Not again! You wake up coughing, sneezing and feeling achy all over. Do you have the flu or just the common cold?
This is an important question to ask because while having a cold is uncomfortable, and usually lasts for a week, the flu can lead to more serious health problems if left untreated, such as pneumonia, bronchitis or sinusitis. In rare instances, it can be life-threatening.
Clue 1: When are you having symptoms?
The time of year that you are experiencing symptoms can help to determine whether you are dealing with a cold or the flu, as flu season lasts from Fall through the following Spring.
Clue 2: Take your temperature!
Since the common cold and flu often mimic each other initially with coughing, sneezing, nasal congestion and achiness, another quick way to determine if you have the flu is to take your temperature. Most fevers from colds are mild, rarely reaching over 101 degrees. However, fevers from the flu are typical, and run high.
Clue 3: What are your symptoms?
Cold symptoms usually begin with a sore throat, which typically goes away after a day or two. Nasal symptoms, runny nose, and congestion follow, along with a cough by the fourth and fifth days. Fever is uncommon in adults, but a slight fever is possible. Children are more likely to have a fever with a cold. Flu symptoms are usually more severe than cold symptoms and come on quickly. Symptoms of flu include sore throat, fever, headache, muscle aches and soreness, congestion, and cough. Swine flu in particular is also associated with vomiting and diarrhea.
Clue 4: How long have you been sick?
Cold symptoms typically last for a week, but you are contagious during the first three days. This means you can pass the cold to the people around you, so stay home and rest! Most flu symptoms start to improve over two to five days, but it’s normal to feel run down for a week or more.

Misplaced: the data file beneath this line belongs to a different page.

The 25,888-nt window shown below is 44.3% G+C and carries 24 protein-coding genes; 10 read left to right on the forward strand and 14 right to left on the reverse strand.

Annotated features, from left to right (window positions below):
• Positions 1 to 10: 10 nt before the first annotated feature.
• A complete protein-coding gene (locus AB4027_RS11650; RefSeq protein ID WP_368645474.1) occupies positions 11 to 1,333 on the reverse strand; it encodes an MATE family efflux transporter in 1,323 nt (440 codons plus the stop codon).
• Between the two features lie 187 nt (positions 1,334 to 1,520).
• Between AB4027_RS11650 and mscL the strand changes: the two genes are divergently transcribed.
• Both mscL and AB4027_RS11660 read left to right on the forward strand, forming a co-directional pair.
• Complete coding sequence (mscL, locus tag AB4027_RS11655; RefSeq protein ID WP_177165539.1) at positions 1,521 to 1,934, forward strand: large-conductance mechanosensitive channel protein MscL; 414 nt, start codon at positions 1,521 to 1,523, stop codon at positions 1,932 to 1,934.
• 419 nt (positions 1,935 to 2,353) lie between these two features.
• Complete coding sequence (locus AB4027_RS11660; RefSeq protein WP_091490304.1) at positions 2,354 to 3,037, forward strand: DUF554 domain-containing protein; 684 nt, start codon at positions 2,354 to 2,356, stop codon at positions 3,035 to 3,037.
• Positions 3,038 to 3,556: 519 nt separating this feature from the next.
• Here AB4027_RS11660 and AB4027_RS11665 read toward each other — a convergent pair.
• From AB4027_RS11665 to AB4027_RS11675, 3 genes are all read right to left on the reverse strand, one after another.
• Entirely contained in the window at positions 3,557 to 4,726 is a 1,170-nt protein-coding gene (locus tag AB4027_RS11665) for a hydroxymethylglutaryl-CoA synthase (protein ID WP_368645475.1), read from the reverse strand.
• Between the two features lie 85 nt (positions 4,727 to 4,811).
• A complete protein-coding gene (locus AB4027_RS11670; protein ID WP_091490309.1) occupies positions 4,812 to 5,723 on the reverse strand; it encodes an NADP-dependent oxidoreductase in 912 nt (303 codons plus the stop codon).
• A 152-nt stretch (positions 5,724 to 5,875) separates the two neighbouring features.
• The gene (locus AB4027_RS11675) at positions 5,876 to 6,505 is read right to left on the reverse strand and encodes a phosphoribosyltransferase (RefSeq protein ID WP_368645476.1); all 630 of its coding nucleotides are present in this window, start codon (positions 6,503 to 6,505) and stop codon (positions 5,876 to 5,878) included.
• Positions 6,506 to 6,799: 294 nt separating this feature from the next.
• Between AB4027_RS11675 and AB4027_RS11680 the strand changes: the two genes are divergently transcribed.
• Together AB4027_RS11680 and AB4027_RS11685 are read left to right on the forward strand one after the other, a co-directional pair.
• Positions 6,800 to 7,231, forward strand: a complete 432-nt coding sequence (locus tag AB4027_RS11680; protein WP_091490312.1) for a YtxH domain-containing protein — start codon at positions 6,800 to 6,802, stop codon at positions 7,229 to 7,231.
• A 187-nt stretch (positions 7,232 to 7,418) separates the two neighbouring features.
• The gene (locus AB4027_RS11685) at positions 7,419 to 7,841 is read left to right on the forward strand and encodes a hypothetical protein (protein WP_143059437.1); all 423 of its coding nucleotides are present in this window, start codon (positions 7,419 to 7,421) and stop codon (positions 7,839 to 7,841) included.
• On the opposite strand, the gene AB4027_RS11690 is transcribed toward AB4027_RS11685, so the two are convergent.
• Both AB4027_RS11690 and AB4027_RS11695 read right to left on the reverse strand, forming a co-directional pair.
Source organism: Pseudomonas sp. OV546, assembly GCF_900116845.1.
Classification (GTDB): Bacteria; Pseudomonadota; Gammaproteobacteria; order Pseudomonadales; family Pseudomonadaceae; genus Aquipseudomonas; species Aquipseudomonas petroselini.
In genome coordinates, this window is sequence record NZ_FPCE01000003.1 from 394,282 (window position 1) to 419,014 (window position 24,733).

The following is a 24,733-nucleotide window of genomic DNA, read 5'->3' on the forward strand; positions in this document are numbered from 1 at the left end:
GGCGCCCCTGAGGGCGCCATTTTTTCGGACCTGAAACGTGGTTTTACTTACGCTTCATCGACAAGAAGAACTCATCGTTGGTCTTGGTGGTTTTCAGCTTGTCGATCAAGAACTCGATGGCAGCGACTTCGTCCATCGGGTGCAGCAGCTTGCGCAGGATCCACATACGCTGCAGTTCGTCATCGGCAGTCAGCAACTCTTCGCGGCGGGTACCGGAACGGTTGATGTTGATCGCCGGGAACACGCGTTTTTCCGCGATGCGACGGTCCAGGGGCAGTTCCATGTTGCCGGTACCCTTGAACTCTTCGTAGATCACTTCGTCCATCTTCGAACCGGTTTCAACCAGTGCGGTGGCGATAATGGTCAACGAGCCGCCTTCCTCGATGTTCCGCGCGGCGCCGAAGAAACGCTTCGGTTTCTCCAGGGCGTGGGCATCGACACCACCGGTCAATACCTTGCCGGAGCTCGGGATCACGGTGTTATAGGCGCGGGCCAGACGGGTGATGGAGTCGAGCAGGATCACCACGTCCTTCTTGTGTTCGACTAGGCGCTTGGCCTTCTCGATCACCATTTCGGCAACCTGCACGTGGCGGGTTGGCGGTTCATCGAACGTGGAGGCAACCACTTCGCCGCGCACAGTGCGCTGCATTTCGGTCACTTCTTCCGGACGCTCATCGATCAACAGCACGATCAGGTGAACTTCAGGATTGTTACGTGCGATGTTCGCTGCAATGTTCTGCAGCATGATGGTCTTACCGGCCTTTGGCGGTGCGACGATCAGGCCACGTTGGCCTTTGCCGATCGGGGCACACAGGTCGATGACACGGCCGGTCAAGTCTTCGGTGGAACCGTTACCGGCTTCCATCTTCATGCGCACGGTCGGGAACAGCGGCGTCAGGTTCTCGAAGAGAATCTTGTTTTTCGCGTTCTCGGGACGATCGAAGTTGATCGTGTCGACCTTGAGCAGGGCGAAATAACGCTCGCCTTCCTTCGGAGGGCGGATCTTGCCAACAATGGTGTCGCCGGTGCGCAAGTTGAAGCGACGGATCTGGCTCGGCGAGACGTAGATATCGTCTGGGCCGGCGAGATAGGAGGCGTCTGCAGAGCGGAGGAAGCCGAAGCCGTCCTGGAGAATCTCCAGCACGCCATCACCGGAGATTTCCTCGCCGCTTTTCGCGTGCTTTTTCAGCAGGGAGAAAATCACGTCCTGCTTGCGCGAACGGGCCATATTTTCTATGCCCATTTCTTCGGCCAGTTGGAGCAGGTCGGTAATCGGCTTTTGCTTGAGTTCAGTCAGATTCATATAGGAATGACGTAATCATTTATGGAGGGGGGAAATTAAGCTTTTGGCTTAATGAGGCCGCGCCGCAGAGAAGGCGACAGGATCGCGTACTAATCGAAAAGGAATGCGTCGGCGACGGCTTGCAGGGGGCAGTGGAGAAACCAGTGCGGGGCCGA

Still sick? It’s important to call your doctor if you experience any of the following severe symptoms:
- Persistent fever: This can be a sign of another bacterial infection that should be treated.
- Painful swallowing: Although a sore throat from a cold or flu can cause mild discomfort, severe pain could mean strep throat, which requires treatment by a doctor.
- Persistent coughing: If you are still coughing after two or three weeks, it could be bronchitis, which may need an antibiotic. Postnasal drip or sinusitis can also result in a persistent cough.
- Persistent congestion and headaches: When colds and allergies cause congestion and blockage of sinus passages, they can lead to a sinus infection (sinusitis). If you have pain around the eyes and face with thick nasal discharge after a week, you may have a bacterial infection and possibly need an antibiotic. Most sinus infections, however, do not need an antibiotic.
In some cases, you may need to get emergency medical attention right away. In adults, signs of a crisis include:
- Severe chest pain
- Severe headache
- Shortness of breath
- Persistent vomiting
In children, additional signs of an emergency are:
- Difficulty breathing or rapid breathing
- Bluish skin color
- Not drinking enough fluids
- Lethargy and failure to interact normally
- Extreme irritability or distress
- Symptoms that were improving and then suddenly worsen
- Fever with a rash
If you do need medical attention, you can see one of our friendly and knowledgeable providers at ProHealth Medical Care for only $50. You will enjoy a short wait time, and walk-ins are always welcome. We now have 3 locations to better serve you.
Pensacola: 850-549-3379 ~ 3101 N. 12th Avenue
Gulf Breeze: 850-626-3430 ~ 1157 Gulf Breeze Pkwy
Milton: 850-677-0737 ~ 5825 Hwy 90
Photo, “Woman Sick With Flu” by Michal Marcol provided by freedigitalphotos.net.